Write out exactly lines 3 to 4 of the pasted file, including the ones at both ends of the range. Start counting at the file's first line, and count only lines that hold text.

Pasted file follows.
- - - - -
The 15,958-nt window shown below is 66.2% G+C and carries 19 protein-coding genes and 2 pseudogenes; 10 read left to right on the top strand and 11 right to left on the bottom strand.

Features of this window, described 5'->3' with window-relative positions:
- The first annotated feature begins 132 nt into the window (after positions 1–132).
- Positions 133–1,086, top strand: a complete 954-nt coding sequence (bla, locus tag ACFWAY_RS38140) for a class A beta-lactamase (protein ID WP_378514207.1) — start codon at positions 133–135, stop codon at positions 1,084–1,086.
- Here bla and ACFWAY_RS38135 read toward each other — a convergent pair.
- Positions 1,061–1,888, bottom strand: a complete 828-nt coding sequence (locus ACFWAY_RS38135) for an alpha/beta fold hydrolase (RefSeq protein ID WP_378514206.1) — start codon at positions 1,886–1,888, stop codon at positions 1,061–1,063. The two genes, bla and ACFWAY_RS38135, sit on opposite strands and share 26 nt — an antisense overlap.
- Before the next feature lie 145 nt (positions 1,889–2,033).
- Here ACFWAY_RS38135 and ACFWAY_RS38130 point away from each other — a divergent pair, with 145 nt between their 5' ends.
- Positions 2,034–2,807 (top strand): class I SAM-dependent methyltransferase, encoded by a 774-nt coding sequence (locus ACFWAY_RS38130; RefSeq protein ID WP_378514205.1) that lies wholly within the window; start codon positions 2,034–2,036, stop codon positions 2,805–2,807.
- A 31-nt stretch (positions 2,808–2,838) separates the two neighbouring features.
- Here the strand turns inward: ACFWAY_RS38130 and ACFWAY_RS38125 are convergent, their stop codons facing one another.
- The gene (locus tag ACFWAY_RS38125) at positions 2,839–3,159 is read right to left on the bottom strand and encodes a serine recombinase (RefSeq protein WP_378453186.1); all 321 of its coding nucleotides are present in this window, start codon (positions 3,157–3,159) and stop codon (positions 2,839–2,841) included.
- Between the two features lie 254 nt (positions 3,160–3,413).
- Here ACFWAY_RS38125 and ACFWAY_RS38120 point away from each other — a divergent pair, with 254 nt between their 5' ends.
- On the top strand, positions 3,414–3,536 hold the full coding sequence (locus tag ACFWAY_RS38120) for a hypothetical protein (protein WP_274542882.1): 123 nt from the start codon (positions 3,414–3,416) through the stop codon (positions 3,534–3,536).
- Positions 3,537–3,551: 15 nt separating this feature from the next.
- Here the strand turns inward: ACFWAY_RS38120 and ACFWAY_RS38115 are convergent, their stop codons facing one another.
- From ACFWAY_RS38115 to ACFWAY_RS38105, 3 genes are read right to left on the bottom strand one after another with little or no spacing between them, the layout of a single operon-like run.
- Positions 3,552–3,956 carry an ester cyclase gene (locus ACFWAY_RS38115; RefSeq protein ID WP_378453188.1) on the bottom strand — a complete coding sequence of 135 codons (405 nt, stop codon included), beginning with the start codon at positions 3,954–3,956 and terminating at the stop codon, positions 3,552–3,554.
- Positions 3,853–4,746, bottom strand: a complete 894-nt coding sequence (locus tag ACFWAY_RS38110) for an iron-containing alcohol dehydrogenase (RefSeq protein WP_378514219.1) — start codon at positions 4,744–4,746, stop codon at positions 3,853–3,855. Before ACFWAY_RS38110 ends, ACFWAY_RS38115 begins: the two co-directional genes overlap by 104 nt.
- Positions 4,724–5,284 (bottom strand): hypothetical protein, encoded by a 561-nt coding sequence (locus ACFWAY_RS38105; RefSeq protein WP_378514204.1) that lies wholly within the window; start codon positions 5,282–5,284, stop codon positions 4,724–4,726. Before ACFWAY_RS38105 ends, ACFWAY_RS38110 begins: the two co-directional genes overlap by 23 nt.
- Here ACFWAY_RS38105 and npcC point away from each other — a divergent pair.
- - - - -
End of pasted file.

- The first annotated feature begins 132 nt into the window (after positions 1–132).
- Positions 133–1,086, top strand: a complete 954-nt coding sequence (bla, locus tag ACFWAY_RS38140) for a class A beta-lactamase (protein ID WP_378514207.1) — start codon at positions 133–135, stop codon at positions 1,084–1,086.